It is possible to use email marketing legitimately, without fear of being banned by your Internet Service Provider (ISP). For instance, people who have agreed to receive promotions from you, and where there is a facility for them to request they don’t wish to receive another message from your company, is perfectly fine. This is called ‘opt-in’ email marketing.

An important website rule is:

Get your visitor’s email address whenever you can!

Once you have a visitor’s email address you can encourage them to return time and again to order from you, for little or no extra cost.



The first thing you need to understand before creating and sending email promotions is the difference between text and HTML emails.

They look different– text-based emails are written in plain text (type)– they do not contain any formatting. You cannot bold or underline anything or change the font in a text-based email.

HTML emails, on the other hand, are written using a markup language, which resides in the backend code of the message. This allows you to use an array of ‘formats’ (typeset/design) in your email.

Text or HTML… which is better?

Some people advocate text-based emails, because they are quick to download by the recipient, are reliable for displaying correctly and do not carry ‘viruses’ or ‘worms’ that may be embedded in the code of an HTML email.

Those who advocate HTML-based emails prefer them for their ‘attractive’ qualities and readability. Most email viewers can display text or HTML-based email perfectly.

Some people argue that email marketers get better results using text-based emails and some people argue the other way. The results differ, depending on your ‘opt-in’ email list.

Test both types of emails and monitor the results. For example, send plain text messages to half your list and HTML email to the other half. Then compare the results. Whatever works best– use it!



One of the keys to any successful email marketing campaign is the targeting of your promotions. You can target your promotions by segmenting your customer database as much as possible. Break your customer lists down into groups. You may want to ‘segment’ your customer database based on characteristics such as:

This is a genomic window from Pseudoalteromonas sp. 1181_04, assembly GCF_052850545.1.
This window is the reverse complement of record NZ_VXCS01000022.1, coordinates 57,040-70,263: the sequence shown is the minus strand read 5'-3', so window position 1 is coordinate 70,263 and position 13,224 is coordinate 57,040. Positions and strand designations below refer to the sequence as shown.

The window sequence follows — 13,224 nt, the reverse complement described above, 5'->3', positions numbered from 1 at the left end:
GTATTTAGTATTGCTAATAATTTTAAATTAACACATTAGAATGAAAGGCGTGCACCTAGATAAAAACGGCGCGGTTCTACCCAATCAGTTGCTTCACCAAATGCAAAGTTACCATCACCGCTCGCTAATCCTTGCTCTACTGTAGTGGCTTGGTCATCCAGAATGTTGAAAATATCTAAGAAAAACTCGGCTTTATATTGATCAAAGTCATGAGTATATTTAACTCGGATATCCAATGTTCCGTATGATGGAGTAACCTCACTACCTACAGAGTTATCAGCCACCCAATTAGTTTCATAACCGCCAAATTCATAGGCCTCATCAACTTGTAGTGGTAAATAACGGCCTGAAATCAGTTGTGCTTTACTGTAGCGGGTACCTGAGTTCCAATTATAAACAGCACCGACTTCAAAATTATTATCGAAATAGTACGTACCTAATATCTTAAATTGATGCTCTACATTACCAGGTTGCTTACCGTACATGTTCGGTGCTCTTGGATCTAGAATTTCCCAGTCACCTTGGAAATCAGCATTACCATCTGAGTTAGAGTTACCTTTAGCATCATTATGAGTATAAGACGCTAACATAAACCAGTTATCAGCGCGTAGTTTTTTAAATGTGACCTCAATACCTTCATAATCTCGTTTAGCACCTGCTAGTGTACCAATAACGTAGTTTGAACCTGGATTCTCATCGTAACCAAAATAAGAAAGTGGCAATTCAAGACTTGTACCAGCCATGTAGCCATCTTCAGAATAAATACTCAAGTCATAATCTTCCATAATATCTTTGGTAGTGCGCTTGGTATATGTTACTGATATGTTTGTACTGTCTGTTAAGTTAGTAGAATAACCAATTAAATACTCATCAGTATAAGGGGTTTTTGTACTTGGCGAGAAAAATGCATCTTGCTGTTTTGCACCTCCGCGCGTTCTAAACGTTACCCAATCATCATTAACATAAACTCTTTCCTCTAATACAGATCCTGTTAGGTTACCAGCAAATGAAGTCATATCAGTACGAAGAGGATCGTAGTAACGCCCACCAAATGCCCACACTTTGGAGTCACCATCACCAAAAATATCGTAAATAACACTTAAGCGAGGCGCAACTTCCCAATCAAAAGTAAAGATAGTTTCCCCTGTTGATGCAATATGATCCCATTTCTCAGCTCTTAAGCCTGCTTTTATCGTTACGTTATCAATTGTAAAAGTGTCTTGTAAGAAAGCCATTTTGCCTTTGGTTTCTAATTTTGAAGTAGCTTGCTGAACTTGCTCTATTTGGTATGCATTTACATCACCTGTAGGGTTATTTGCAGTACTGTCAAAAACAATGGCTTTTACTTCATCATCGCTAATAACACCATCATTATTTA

• Existing customers versus prospects
  • Customers based on geographical location
  • Existing customers– segmented by the products they have bought
  • Age
  • Sex (male/female)

Once you have your customers segmented you can then target your promotions at those segments at will. For example, if you are writing a promotion for your existing customers, you may concentrate on certain value-added cross-sells, or up-sells, that you have on offer. A promotion aimed at new members may promote a new member offer.



Just as in other forms of direct marketing, one of the interesting areas of email marketing is personalisation. In general, the more personalised an email is, the higher your success rate will be.

Remember, the most incredible ‘sound’, with the most impact on any person, is the sound of their name. Good email marketing packages will allow you to heavily personalise your emails. Some of the most common things that you will want to use to personalise your emails are:

  • First name
  • Last name
  • Address
  • City or location
  • Last product or service purchased
  • Date of last purchase
  • Most common product category of purchase

Depending on the abilities of your email marketing program, any information you have collected about a prospect can be used to personalize your email promotions to them.

Find Out How to Create an Email Marketing Campaign


How to Create an Email Marketing Campaign

Written by David Kelly on April 27th, 2011.      0 comments

In The Benefits of Long Sales Copy on your Website we covered the merits of long copy versus short copy, and how long copy usually outsells short copy. With email promotions, you need to perform more of a balancing act.